If you owe a substantial amount of back taxes to the IRS and are looking for a way out, you’ve probably come across offers in compromise – but what exactly are they and can you handle them on your own?
An offer in compromise is essentially an offer you make to the IRS to pay a sum of money right now (or in installments) if the agency agrees to settle your tax liability. That means you could potentially settle back taxes for far less than you actually owed, and many people whose offers in compromise are accepted do just that.
Getting to that point, though, isn’t easy. Offers in compromise are notoriously difficult to get, but that might be because a lot of people who find out about them on their own are also trying to get one on their own. For reasons we’ll explain a bit later on, you should seek legal counsel to assist you with your offer in compromise.
Why would the IRS agree to settle my tax liability for less than it’s worth?
It might sound too good to be true, but it isn’t. The basic logic behind an offer in compromise – at least from the IRS’s perspective – is that if it’s more efficient and cost-effective to accept a lesser sum than pursue collective actions against a tax debtor, then it makes sense to do so.
The IRS is essentially doing its own cost-benefit analysis to determine whether it can get more payment toward your tax liability out of you with an offer in compromise than it would through an installment agreement or placing a levy on your bank accounts.
This is why you shouldn’t expect to get away with a stingy offer. While it’s true that some can settle hundreds of thousands in tax debt for a fraction of the full amount, if the IRS thinks it has a better chance of collecting more out of you by other means, it is likely to reject your offer.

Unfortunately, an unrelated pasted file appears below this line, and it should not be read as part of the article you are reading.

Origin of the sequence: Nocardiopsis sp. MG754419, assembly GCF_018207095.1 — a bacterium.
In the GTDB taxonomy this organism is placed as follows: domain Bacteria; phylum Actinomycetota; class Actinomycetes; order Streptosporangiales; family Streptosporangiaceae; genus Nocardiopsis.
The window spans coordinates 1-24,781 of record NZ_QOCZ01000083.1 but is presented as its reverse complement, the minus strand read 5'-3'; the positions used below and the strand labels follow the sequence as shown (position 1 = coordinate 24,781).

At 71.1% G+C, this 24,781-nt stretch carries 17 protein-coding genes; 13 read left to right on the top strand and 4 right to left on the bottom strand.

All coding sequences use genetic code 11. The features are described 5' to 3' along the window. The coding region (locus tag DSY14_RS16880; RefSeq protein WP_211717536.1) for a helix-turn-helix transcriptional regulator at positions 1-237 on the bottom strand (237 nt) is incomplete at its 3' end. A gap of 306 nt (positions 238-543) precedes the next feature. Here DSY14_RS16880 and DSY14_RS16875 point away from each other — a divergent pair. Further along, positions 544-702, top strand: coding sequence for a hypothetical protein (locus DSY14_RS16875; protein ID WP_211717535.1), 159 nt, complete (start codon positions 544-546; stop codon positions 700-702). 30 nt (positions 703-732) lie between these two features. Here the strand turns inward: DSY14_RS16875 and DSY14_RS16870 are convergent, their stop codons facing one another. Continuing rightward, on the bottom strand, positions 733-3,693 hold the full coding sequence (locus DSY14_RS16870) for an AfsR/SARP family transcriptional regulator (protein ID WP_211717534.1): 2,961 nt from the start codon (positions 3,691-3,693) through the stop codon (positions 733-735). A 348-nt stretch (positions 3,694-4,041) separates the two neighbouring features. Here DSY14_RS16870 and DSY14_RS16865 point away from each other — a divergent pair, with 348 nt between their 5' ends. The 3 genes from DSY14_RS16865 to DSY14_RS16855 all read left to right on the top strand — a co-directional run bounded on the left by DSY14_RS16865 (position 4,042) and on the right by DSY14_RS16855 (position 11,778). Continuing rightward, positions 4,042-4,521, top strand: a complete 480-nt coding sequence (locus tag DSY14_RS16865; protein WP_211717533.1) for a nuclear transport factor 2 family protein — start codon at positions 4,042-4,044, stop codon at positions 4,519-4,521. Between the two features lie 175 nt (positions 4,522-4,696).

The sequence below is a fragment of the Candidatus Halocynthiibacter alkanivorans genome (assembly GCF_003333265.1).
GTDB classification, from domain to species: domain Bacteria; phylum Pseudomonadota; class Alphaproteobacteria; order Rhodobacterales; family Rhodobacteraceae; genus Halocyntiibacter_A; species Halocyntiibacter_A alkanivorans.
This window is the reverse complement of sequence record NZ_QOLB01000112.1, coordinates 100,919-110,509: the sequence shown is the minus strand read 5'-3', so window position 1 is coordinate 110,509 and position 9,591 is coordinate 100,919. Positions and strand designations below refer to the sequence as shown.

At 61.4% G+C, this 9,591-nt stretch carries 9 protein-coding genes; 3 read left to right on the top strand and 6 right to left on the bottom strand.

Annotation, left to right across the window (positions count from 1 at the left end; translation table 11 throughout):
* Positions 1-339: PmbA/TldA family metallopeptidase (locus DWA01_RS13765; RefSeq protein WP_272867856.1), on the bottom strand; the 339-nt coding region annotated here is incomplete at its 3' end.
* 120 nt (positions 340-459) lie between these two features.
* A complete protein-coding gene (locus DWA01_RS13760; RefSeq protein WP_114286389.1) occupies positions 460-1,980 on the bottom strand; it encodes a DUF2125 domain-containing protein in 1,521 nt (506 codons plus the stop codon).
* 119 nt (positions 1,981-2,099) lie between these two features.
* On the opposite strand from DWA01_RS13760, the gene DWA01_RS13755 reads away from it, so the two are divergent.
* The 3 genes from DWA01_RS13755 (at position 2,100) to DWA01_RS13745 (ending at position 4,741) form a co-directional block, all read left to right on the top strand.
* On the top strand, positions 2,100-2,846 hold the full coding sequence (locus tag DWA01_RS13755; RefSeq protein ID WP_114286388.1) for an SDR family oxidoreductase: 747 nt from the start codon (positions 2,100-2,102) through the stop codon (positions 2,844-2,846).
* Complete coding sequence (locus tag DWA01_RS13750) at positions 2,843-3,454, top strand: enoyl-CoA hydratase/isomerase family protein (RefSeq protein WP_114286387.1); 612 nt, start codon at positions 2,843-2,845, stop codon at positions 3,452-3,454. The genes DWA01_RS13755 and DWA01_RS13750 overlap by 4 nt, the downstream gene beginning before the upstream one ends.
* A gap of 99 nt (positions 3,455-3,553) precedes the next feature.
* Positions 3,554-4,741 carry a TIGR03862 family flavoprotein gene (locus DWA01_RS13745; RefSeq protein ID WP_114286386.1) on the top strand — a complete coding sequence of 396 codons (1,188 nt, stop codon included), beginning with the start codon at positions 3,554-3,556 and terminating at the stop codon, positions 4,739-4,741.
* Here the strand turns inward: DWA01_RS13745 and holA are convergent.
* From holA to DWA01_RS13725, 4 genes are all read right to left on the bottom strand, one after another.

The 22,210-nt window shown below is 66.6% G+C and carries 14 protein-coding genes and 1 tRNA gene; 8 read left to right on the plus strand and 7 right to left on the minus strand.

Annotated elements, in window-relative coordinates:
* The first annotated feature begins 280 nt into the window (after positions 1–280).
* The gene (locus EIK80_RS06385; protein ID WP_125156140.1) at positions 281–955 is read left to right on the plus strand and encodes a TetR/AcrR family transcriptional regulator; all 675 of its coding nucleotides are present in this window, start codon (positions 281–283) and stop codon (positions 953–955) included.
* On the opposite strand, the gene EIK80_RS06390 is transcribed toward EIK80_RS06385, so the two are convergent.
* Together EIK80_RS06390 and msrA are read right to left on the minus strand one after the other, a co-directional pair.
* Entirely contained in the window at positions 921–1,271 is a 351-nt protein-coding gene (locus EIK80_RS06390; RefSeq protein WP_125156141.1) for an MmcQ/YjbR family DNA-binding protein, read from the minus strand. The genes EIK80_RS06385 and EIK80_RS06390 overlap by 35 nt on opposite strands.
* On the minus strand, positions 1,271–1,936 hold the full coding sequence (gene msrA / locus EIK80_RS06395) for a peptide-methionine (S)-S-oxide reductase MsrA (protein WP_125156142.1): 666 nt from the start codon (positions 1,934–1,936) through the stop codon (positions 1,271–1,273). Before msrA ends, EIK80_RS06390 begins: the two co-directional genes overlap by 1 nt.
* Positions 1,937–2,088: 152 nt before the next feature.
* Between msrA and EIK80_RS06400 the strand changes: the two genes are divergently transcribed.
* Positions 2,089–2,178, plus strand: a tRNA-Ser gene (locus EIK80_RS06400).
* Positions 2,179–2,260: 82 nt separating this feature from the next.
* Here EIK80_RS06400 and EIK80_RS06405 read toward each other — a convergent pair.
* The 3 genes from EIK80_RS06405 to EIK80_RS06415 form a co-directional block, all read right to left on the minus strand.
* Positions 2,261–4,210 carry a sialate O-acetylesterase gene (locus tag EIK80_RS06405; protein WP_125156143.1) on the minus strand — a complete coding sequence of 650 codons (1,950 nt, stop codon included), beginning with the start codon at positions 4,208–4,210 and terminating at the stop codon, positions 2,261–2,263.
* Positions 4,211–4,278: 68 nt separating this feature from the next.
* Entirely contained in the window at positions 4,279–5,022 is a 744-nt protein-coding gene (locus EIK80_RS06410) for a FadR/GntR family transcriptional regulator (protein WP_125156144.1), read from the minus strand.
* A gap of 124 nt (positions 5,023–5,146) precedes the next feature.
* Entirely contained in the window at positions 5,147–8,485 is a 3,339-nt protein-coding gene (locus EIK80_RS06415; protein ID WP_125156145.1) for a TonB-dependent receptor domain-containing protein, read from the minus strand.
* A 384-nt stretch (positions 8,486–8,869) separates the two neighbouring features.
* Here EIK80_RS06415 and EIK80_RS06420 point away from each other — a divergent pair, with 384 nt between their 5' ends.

How can an attorney help me with my offer in compromise?
An attorney can help you throughout the entire offer in compromise process, beginning with preparing your offer and filling out a lot of important paperwork. Be sure to have all of your past tax returns filed by this point, as the IRS will not accept offers from those with unfiled returns for previous years.
Your attorney can base your offer in compromise on the following:
- Doubt that you owe the amount of tax liability cited by the IRS
- Doubt that your full tax liability can be collected (your assets and income are less than your total tax liability)
- Effective tax administration (full payment of your tax liability would generate economic hardship or exceptional circumstances make full repayment inequitable)
Your attorney will assess your situation and determine which basis applies most to your situation and could increase the likelihood that your offer would be accepted. At this point, your attorney will also help you assess how much you should offer to pay the IRS and how those payments should be scheduled out if you don’t have the liquidity to pay a lump sum.
Your attorney will help you fill out the required forms, craft a statement, and draft an explanatory memorandum. Together, these materials will provide the IRS with a full picture of your financial situation and why you’re proposing an offer in compromise. Acquiring professional legal assistance can help you ensure that you provide a thorough amount of proof and evidence that can avoid requests for more information or an outright rejection of your offer.
While there’s no guarantee that the IRS will accept an offer in compromise, working with an attorney can help you increase your odds of success and getting the tax liability relief you need. At Damiens Law Firm, PLLC, we can provide assistance with your offer in compromise to help you improve your chances of getting the financial freedom you may have not thought was possible.